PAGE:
1. amistre64

since f' = -1/(1-x) we can do long division to get that power series; then integrate it back up to ln(1-x)

2. ns36

Thanks but I still don't quite understand how you get the power series from the derivative of the function :(

3. amistre64

the long division creates a pwer series; an equivalent polynomial. integrateing that takes us back to ln(1-x)

4. bmp

Remember the geometric series?$\frac{1}{1-x} = \sum_{n = 0}^{\infty} x^{n}$for |x| < 1. So we get -(1/(1-x)), that is:$- \sum_{n = 0}^{\infty} x^n = -1 -x -x^2...$Integrate this to get ln(1-x)

5. amistre64

-1-x-x^2-x^3-x^4- .... -------------------- 1-x ) -1 (-1+x) ------ -x (-x+x^2) --------- -x^2 $D[ln(1-x)]=\frac{-1}{1-x}$ $D[ln(1-x)]=-(1+x+x^2+x^3+x^4+...)$ integrate both sides $ln(1-x)=\int -(1+x+x^2+x^3+x^4+...) dx$ $ln(1-x)=-(x+\frac{x^2}{2}+\frac{x^3}{3}+\frac{x^4}{4}+\frac{x^5}{5}+...)$

6. ns36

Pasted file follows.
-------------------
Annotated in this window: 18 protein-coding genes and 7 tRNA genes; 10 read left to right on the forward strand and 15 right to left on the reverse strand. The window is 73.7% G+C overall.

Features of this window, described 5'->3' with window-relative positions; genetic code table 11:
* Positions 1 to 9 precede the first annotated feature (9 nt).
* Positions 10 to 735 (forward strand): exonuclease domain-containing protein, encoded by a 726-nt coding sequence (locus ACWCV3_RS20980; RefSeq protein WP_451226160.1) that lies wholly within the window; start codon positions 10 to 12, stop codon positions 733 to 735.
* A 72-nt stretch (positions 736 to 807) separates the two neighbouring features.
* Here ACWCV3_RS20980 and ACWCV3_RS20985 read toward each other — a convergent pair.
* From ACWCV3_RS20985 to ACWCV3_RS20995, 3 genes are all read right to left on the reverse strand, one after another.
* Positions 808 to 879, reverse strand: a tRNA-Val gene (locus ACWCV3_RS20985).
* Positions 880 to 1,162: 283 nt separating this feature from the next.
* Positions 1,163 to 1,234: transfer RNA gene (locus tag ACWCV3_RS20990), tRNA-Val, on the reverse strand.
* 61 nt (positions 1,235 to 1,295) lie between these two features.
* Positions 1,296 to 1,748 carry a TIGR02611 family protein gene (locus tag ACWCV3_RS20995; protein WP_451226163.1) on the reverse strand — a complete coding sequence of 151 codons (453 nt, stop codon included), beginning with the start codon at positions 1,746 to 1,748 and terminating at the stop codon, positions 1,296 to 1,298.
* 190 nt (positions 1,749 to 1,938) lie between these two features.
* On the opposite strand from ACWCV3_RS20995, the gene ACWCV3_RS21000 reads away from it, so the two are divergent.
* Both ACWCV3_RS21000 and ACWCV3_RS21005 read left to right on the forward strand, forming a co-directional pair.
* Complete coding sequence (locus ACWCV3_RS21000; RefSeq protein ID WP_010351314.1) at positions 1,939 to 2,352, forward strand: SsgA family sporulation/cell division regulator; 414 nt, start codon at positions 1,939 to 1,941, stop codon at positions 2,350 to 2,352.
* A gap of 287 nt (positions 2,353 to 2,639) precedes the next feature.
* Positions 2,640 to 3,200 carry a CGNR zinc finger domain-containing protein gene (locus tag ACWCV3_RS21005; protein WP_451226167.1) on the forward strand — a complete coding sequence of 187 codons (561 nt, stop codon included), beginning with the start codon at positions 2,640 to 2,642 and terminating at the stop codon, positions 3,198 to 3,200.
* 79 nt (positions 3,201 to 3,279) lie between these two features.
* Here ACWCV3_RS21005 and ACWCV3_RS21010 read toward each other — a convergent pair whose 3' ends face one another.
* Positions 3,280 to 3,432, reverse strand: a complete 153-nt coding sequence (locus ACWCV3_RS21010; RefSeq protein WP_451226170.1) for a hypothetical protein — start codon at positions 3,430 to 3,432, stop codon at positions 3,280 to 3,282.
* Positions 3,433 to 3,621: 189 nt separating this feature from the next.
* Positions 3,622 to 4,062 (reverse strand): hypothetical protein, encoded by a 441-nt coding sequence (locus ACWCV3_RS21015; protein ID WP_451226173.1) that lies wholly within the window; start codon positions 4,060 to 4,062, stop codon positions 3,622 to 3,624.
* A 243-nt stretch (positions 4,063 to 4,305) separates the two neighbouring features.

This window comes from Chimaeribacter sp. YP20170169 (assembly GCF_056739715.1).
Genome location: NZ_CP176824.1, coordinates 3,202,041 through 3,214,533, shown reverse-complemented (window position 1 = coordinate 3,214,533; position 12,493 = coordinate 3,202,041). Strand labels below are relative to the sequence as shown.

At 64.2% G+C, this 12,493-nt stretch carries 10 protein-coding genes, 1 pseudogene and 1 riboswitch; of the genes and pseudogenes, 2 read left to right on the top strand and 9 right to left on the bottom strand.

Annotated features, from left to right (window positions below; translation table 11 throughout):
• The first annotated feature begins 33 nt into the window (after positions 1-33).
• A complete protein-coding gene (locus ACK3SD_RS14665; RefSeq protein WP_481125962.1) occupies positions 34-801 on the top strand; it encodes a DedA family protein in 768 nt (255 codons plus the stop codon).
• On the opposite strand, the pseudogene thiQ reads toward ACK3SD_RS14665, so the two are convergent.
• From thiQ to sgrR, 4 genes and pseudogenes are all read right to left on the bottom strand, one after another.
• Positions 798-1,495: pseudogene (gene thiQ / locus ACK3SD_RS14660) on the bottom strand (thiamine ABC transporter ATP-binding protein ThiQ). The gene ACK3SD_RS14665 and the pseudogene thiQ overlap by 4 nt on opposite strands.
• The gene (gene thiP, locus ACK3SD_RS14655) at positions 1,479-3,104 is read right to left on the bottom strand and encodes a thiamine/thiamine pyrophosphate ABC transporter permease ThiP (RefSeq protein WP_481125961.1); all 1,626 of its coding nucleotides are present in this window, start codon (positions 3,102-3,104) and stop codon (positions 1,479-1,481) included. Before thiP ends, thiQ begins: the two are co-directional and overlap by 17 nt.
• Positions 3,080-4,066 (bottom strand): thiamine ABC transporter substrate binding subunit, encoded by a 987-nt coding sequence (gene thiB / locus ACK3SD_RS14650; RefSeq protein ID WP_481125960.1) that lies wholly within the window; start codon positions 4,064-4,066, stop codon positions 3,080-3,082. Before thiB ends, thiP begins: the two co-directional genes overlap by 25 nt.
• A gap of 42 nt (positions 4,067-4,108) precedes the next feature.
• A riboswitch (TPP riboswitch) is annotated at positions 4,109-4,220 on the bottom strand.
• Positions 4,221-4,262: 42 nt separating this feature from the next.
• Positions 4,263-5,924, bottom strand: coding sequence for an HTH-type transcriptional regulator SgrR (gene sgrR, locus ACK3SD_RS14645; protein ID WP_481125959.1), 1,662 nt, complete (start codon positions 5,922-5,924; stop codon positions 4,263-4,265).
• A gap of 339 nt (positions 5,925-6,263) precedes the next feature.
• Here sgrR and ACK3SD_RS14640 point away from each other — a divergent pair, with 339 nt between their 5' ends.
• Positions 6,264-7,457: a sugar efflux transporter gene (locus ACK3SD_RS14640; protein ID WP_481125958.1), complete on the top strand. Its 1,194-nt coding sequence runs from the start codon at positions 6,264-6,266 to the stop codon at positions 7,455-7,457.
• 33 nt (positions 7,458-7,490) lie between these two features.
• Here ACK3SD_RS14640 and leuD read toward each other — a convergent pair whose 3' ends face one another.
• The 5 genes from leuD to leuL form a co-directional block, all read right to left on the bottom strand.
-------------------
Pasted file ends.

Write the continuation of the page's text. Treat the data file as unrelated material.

Thanks! How does one find the radius of convergence for a power series?

7. amistre64

this gives us the summation of ln(1-x) as:$\sum_{n=0}^{inf}\frac{-x^{n+1}}{n+1}$ the radius of convergence is the limit as n goes to inf of the ratio of an+1/an

8. bmp

There is a theorem that states that the derivatives (and integration?) have the same radius of convergence also.

9. amistre64

$lim\frac{a_{n+1}}{a_{n}}:\ \lim_{n\to inf}\frac{-x^{n+1}}{n+1}*\frac{n}{-x^{n}}$

10. amistre64

$lim\frac{-x*n}{n+1}\to\ |-x|\lim\frac{n}{n+1}$ $|-x|*1$ set it up such that: $|-x|<1$and simplify such that |x|<R and since theres nothing to simplify: R = 1

11. amistre64
12. ns36

Hahaha thanks so much for all of your help!

13. ns36

How would I plug in (x-.5) into the power series you found above to express ln2 as a sum of an infinite series?

14. amistre64

when x=-1; you get ln(2) right?

15. amistre64
16. amistre64

i think when we go beyond the radius of convergence is when we get iffy in values